Since 1949, the CCP have taken increasingly radical measures to disempower families from giving their relatives a traditional send-off. Urban funerals now usually involve conveyance of the body from hospital to funeral parlour, where either there will be a simple memorial ceremony at which a relative or friend might speak, or — if the person’s status at work warrants it — a more elaborate memorial service at which members of the deceased’s work unit would speak, the family’s role having diminished to a peripheral position – and with little chance of getting hold of the body. Mourners wear normal clothes — though armbands are permitted. Following cremation, the family can opt to deposit the ashes at the crematorium or take them home. There are some cemeteries for burials of the ashes, but this edict is typical of Chinese cemeteries: [my translation]: “In the area of the grave it is strictly forbidden to let off firecrackers and indulge in feudal superstitious practices (…) it is strictly forbidden to burn paper and other sacrificial offerings”.

Although China aims to have a near 100% cremation rate by 2020, policies that counter tradition are always harder to enforce in rural areas. Just think of the resistance to the One Birth Policy established in 1979; it has been impossible to completely erase the Chinese concept of zhong nan, qing nu (literally: of heavy importance is the male, of light importance is the female).

So if you want to see a traditional Chinese funeral in an urban setting, you would have more luck in Taiwan, where there has been little attempt to reform traditional practices. A recent attempt to encourage temples to allow less incense-burning (which was met with howls of protest) was a genuine attempt to protect the environment, rather than a wish to interfere with traditional Daoist practices. However some temples do now play recordings of firecrackers (to scare away bad spirits) rather than allowing the real polluting articles to be set off.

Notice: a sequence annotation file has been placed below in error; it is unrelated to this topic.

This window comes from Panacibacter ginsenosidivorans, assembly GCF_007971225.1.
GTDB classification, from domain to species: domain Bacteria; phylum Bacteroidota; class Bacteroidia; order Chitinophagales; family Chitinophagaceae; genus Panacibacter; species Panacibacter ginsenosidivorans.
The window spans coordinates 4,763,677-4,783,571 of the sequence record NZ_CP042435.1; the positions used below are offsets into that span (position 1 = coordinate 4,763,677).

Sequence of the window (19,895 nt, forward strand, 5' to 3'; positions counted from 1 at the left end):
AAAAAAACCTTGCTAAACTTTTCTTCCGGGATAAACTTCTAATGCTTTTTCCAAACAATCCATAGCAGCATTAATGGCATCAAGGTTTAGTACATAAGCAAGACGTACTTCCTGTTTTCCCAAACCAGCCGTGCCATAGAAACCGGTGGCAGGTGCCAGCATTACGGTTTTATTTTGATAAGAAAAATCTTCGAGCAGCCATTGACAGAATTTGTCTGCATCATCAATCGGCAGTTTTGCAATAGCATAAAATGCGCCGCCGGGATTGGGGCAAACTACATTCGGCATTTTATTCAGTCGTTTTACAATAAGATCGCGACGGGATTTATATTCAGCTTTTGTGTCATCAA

Funeral procession in Taiwan

The musicians seated on the first vehicle play traditional instruments; behind them is a marching band, dressed in near-military uniforms. The family walk behind the coffin: the women wearing triangular hoods, the men wearing pointed white hats or white headbands. The clothing is black, white or blue, depending on familial proximity to the deceased


And finally, back to ancestor worship in the UK. Maybe the nearest we get to it in the UK is the relatively modern (well, medieval!) laws on primogeniture. The idea that our forebears still have a presence amongst us might have a certain attraction, but the concept of reciprocity across the living/dead divide is - I think - quite alien to us. Having said that, if you're a Duke and a proponent (or product) of primogeniture, and live in a long established country home, with portraits of your ancestors staring at you as you climb the stairs, I would love to know if you sense the wrath of your ancestors when having to sell the family home.

Marie Gameson


Marie is half of the mother and daughter writing team who published The Turtle Run as 'Marie Evelyn'. Her latest book, The Giddy Career of Mr Gadd (deceased) was published this summer and is available on Amazon. You can find out more about her and her books at her website, www.marie-gameson.com.

3 comments:

  1. This post was fascinating and fantastic. Thank you for guest blogging for Tom, Marie!

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  2. Thanks Lydia, glad you enjoyed it!